D.R.Parker's picture
D.R.Parker from Ogden, Utah is reading Finders Keepers May 5, 2014 - 6:10pm

Why is using adverbs a bad thing when writing fiction? I keep hearing this advice, but not a real reason.

Gordon Highland's picture
Gordon Highland from Kansas City is reading Secondhand Souls by Christopher Moore May 5, 2014 - 7:15pm

Not all adverbs, just excessive ones. They can make the prose flabby. In the case of those that modify an adjective, the adjective is already doing the describing, so do we really need another descriptor describing the descriptor? With verbs, those should do the heavy lifting in a sentence, and if it requires an adverb to clarify it, you probably haven't picked the most precise verb. Why say "a strongly worded letter" when you could say "a scathing letter" (which is clearer, anyway). Or why say "she walked leisurely" when you could just say "she ambled"? Etc.

Thuggish's picture
Thuggish from Vegas is reading Day of the Jackal May 5, 2014 - 7:42pm

he calls it flabby prose, (which i like), i call it bogging it down.  sometimes saying someone's long, brown hair is just too much.  throw a "damp" in front of it and... ugh.

in fact, it's amazing how much the reader's imagination can fill in when you don't do it yourself.  i've noticed this a lot lately, looking for it.  mockingjay is an example i use since so many have read it- district 13, hardly described physically in any detail, but to this day i can remember it vividly, how i imagined it.  plutarch heavesnbee was not once described at all, at least that i caught- and i was specifically looking for it.  but did anyone ever care?

melmurphy's picture
melmurphy from Spokane is reading "Julian" by Gore Vidal May 5, 2014 - 9:03pm

D.R., try deleting adverbs from your writing. It's done wonders for mine. Tightens everything up, forces you to write succinct sentences and it's fabulous when you have a 6,102-word short story and you have to trim it to 5,000.

 

http://www.users.qwest.net/~yarnspnr/writing/adverbs/adverbs.htm

selenem's picture
selenem from Ontario, Canada is reading The Cider House Rules, by John Irving May 5, 2014 - 10:48pm

I agree. Adverbs, for the most part, are just word clutter. They're okay once in a while but a lot of the time they're unnecessary and redundant.

justwords's picture
justwords from suburb of Birmingham, AL is reading The Tomb, F. Paul Wilson; A Long Way Down, Nick Hornby May 5, 2014 - 10:55pm

First rule I learned in writing: Omit needless words.. courtesy of Strunk and White. Powerful prose is often terse. Doesn't mean you can't be descriptive, but every word should count--just like an assasin knows how many hits/knives/bullets he needs to accomplish his mission. Same way awesome women know how to hold back on a glance, lower the eyes just so, walk away with a graceful but undeniably suggestive demeanor.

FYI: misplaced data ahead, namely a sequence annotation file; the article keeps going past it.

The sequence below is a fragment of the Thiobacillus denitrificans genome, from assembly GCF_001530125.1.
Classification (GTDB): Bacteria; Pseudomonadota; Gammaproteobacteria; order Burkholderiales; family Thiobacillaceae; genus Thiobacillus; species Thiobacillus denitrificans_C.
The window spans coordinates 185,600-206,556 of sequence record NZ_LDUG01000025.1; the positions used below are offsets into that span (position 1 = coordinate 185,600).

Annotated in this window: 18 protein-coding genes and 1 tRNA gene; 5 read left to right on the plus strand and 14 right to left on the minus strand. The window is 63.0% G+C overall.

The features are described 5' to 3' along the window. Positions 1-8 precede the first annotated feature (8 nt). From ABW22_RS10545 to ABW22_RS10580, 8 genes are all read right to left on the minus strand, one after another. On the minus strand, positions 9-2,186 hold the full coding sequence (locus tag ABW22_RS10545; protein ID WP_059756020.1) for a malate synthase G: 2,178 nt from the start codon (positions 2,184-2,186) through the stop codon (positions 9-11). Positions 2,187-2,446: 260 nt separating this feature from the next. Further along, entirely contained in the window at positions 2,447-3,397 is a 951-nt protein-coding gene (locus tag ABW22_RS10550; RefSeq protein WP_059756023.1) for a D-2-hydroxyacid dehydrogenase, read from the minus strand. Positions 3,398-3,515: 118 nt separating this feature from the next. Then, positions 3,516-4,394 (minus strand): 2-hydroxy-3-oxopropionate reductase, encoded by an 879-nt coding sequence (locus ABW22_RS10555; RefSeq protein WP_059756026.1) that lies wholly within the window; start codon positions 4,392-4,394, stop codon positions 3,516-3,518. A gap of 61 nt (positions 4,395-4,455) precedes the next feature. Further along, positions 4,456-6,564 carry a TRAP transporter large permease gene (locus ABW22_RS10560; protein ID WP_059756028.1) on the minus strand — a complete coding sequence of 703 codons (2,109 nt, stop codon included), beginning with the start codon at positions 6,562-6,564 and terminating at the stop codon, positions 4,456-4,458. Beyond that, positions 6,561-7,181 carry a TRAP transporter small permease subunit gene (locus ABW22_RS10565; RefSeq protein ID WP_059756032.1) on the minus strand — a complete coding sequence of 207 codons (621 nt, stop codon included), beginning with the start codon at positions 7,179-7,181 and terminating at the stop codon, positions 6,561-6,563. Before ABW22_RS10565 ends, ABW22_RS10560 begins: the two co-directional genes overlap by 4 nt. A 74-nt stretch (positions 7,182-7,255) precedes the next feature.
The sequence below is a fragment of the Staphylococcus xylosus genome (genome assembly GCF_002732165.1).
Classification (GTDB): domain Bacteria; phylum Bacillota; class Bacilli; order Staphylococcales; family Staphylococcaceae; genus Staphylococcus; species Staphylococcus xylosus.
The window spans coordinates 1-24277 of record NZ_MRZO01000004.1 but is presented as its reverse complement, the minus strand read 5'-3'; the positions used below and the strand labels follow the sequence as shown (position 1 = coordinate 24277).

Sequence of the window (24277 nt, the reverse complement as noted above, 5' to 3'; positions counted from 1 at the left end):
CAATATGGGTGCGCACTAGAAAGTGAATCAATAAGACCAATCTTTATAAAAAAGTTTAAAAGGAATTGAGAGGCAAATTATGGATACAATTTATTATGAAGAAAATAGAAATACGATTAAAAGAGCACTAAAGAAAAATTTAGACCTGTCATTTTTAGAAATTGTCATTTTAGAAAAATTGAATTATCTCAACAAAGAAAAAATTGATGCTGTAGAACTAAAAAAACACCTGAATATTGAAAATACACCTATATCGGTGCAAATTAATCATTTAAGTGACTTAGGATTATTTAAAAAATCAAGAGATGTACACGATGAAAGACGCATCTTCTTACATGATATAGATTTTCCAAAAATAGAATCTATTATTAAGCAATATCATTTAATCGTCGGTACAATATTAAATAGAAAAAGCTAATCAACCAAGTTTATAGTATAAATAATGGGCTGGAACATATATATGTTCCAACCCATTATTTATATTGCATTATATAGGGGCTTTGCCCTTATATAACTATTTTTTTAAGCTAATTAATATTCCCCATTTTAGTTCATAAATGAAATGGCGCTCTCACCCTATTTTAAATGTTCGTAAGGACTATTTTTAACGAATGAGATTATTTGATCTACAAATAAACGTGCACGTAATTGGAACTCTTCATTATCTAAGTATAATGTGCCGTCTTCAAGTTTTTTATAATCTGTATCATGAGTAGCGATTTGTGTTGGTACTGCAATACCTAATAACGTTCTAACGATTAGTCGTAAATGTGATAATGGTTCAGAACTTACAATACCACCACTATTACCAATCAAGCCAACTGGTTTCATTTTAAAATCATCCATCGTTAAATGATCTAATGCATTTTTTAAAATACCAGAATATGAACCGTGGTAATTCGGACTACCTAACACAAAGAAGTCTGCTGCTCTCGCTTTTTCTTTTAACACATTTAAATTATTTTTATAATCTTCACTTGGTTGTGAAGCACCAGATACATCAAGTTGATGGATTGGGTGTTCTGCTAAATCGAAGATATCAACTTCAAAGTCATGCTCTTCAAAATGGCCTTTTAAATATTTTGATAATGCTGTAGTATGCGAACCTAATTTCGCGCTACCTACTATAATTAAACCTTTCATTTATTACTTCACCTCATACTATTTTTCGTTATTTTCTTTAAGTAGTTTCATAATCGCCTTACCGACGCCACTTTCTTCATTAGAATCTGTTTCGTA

Too much is too much usually. Many times, editors are not liked by authors; no one really likes criticism. But a good editor/critic will help you turn your good idea into a masterpiece. 

CheffoJeffo's picture
CheffoJeffo from Toronto is reading 'PERDIDO STREET STATION' and 'THRILL ME' May 6, 2014 - 2:58am

I love this article by Matt Moore on the "No Adverbs" rule:

http://mattmoorewrites.com/2012/10/18/the-avoid-adverbs-rule-is-very-wrong/

Gets to the same place (no lazy or weak writing!) without dumbing down the advice.

Dwayne's picture
Dwayne from Cincinnati, Ohio (suburbs) is reading books that rotate to often to keep this updated May 6, 2014 - 3:49am

Adverbs are bad?

Very.

jyh's picture
jyh from VA is reading whatever he feels like May 6, 2014 - 10:44am

"The Bible is the product of divine inspiration" is no better than "The Bible is divinely inspired" in my opinion. Yes, sometimes a better adjective or verb can be found; but in this particular case it's the same two basic roots and concepts, and the adverb version is actually more economical.

Ambling can be a result of leisure, but it can also be an expression of lack of direction or care, which is not necessarily the same. Context can help. An unhappy homeless man might amble but not do so with leisure, while a happy homeless man might amble due to a belief in his infinite leisure.

Jack Campbell Jr.'s picture
Jack Campbell Jr. from Lawrence, KS is reading American Rust by Phillipp Meyer May 6, 2014 - 12:07pm

I call it "neutering." Un-needed adverbs steal impact from the sentence, as do thought verbs and being verbs. I don't agree that all adverbs are bad. They exist for a reason. If you can't re-write a stronger sentence by taking them out, then they can be used. People tend to go too far and overuse them.

Bradley Sands's picture
Bradley Sands from Boston is reading Greil Marcus's The History of Rock 'N' Roll in Ten Songs May 6, 2014 - 1:10pm

Adverbs that precede verbs usually make sentences that sound like nails against a chalkboard in my brain.

Dwayne's picture
Dwayne from Cincinnati, Ohio (suburbs) is reading books that rotate to often to keep this updated May 6, 2014 - 2:15pm

Adverbs are like cars.  Most people aren't as good with them as they think they are, and the results can be very bad.  

Thuggish's picture
Thuggish from Vegas is reading Day of the Jackal May 6, 2014 - 3:16pm